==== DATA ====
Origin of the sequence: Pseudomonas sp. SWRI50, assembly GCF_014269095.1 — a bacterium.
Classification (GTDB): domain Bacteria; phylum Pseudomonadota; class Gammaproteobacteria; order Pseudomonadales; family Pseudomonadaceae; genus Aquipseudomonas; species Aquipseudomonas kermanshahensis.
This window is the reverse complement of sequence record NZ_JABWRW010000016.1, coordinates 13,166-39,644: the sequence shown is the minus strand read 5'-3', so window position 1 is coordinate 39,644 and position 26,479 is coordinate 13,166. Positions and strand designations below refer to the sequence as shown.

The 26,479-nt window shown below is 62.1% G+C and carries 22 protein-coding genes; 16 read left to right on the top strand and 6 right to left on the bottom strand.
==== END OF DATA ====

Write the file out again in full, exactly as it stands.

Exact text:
Origin of the sequence: Pseudomonas sp. SWRI50, assembly GCF_014269095.1 — a bacterium.
Classification (GTDB): domain Bacteria; phylum Pseudomonadota; class Gammaproteobacteria; order Pseudomonadales; family Pseudomonadaceae; genus Aquipseudomonas; species Aquipseudomonas kermanshahensis.
This window is the reverse complement of sequence record NZ_JABWRW010000016.1, coordinates 13,166-39,644: the sequence shown is the minus strand read 5'-3', so window position 1 is coordinate 39,644 and position 26,479 is coordinate 13,166. Positions and strand designations below refer to the sequence as shown.

The 26,479-nt window shown below is 62.1% G+C and carries 22 protein-coding genes; 16 read left to right on the top strand and 6 right to left on the bottom strand.